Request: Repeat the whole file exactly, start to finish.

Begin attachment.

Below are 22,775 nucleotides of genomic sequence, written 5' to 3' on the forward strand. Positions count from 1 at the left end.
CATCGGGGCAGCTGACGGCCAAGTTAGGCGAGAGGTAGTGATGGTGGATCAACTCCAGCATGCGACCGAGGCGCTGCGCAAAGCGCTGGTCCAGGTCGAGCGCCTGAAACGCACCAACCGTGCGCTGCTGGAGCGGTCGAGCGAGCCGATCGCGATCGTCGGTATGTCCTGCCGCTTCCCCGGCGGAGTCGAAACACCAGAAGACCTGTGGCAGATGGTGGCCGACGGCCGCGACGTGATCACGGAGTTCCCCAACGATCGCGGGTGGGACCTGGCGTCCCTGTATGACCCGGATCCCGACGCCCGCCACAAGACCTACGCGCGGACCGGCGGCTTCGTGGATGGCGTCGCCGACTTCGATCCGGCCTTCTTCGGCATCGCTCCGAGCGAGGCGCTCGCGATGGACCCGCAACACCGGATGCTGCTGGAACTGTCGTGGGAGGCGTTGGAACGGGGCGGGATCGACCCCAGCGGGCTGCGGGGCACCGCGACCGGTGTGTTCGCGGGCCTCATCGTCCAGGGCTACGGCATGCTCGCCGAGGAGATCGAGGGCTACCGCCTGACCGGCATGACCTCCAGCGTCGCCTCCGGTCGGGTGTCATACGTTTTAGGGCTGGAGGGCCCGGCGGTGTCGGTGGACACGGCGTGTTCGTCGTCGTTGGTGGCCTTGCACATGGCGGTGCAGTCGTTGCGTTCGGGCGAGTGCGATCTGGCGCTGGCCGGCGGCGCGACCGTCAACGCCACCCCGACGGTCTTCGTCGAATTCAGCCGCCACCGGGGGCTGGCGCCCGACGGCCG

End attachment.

Below are 22,775 nucleotides of genomic sequence, written 5' to 3' on the forward strand. Positions count from 1 at the left end.
CATCGGGGCAGCTGACGGCCAAGTTAGGCGAGAGGTAGTGATGGTGGATCAACTCCAGCATGCGACCGAGGCGCTGCGCAAAGCGCTGGTCCAGGTCGAGCGCCTGAAACGCACCAACCGTGCGCTGCTGGAGCGGTCGAGCGAGCCGATCGCGATCGTCGGTATGTCCTGCCGCTTCCCCGGCGGAGTCGAAACACCAGAAGACCTGTGGCAGATGGTGGCCGACGGCCGCGACGTGATCACGGAGTTCCCCAACGATCGCGGGTGGGACCTGGCGTCCCTGTATGACCCGGATCCCGACGCCCGCCACAAGACCTACGCGCGGACCGGCGGCTTCGTGGATGGCGTCGCCGACTTCGATCCGGCCTTCTTCGGCATCGCTCCGAGCGAGGCGCTCGCGATGGACCCGCAACACCGGATGCTGCTGGAACTGTCGTGGGAGGCGTTGGAACGGGGCGGGATCGACCCCAGCGGGCTGCGGGGCACCGCGACCGGTGTGTTCGCGGGCCTCATCGTCCAGGGCTACGGCATGCTCGCCGAGGAGATCGAGGGCTACCGCCTGACCGGCATGACCTCCAGCGTCGCCTCCGGTCGGGTGTCATACGTTTTAGGGCTGGAGGGCCCGGCGGTGTCGGTGGACACGGCGTGTTCGTCGTCGTTGGTGGCCTTGCACATGGCGGTGCAGTCGTTGCGTTCGGGCGAGTGCGATCTGGCGCTGGCCGGCGGCGCGACCGTCAACGCCACCCCGACGGTCTTCGTCGAATTCAGCCGCCACCGGGGGCTGGCGCCCGACGGCCG